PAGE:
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Saturday - September 02, 2006

From: Dalworthington Gardens, TX
Region: Southwest
Topic: Invasive Plants, Problem Plants
Title: Management practices to eradicate Johnson grass
Answered by: Nan Hampton

QUESTION:

Please suggest some eradication methods for Johnson grass. It is established in a field that I want to encourage native wildflowers/plants such as goldenrod, prairie coneflower, blue eyed grass, milkweed and bushy bluestem.

ANSWER:

Complete eradication of Johnson grass (Sorghum halepense) is a difficult task, but controlling and reducing its abundance is possible. The most effective way of eliminating it is to dig it up. If you have a small population, this is a possibility. To make it easier to remove, you should thoroughly soak the ground with water around the base of the plants. You must get all of the roots out of the ground or you will have new plants sprouting from them. You will have to be watchful and persistent about removing new shoots along with their roots when they appear.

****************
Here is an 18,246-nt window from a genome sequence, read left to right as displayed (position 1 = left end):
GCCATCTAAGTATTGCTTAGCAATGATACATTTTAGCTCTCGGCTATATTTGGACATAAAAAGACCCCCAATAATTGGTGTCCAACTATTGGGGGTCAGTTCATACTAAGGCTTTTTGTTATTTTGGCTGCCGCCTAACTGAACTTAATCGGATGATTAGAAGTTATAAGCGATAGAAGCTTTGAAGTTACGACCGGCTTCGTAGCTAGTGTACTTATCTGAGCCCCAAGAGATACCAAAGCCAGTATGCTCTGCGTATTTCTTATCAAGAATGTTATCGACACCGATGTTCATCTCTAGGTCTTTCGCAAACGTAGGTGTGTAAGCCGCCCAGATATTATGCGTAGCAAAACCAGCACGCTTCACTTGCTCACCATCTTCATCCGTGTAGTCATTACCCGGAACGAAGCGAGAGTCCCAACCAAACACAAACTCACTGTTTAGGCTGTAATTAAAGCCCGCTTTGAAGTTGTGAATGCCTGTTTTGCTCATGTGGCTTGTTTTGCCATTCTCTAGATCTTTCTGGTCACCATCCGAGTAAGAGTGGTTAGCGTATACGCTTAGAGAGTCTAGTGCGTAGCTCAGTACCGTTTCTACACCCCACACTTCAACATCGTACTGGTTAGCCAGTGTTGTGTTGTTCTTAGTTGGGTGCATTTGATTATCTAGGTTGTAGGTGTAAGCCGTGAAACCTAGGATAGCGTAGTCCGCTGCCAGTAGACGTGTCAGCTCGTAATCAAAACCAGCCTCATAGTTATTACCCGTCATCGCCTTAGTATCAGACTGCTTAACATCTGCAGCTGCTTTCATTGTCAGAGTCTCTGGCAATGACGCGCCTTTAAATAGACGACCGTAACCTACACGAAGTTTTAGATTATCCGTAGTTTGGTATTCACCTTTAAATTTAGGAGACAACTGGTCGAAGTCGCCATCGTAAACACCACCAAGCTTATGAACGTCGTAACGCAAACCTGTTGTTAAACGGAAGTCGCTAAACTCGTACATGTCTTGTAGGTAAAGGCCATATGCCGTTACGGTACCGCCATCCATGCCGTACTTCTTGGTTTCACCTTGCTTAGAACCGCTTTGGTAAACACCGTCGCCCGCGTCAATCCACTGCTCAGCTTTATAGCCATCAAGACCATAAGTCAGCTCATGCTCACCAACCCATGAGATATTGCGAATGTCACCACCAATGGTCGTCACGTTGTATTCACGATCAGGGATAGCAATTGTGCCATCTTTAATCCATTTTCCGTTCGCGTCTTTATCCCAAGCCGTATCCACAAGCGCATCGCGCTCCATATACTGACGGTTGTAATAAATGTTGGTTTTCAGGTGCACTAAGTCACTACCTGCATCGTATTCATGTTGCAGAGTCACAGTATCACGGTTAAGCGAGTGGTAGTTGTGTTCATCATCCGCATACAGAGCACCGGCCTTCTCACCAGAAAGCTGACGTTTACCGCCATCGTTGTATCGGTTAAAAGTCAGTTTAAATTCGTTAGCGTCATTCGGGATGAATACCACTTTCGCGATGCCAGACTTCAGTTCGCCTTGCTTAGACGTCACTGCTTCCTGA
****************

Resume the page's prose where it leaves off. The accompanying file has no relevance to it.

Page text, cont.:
If you have a large population of Johnson grass, however, rogueing it out may not be practical. You will probably have to employ several methods to eliminate it. The Nature Conservancy has an excellent article Element Stewardship Abstract for Sorghum halepense, Johnson Grass that discusses the grass and various management strategies. Illinois Nature Preserves also has an assessment of current management practices.

 

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